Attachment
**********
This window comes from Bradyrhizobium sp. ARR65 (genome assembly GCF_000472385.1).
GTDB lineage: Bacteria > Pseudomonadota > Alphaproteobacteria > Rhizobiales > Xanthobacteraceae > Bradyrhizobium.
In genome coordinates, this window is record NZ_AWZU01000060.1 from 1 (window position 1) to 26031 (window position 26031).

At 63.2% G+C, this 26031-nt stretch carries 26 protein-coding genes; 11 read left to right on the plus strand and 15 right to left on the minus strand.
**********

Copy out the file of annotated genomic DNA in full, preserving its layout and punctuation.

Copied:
This window comes from Bradyrhizobium sp. ARR65 (genome assembly GCF_000472385.1).
GTDB lineage: Bacteria > Pseudomonadota > Alphaproteobacteria > Rhizobiales > Xanthobacteraceae > Bradyrhizobium.
In genome coordinates, this window is record NZ_AWZU01000060.1 from 1 (window position 1) to 26031 (window position 26031).

At 63.2% G+C, this 26031-nt stretch carries 26 protein-coding genes; 11 read left to right on the plus strand and 15 right to left on the minus strand.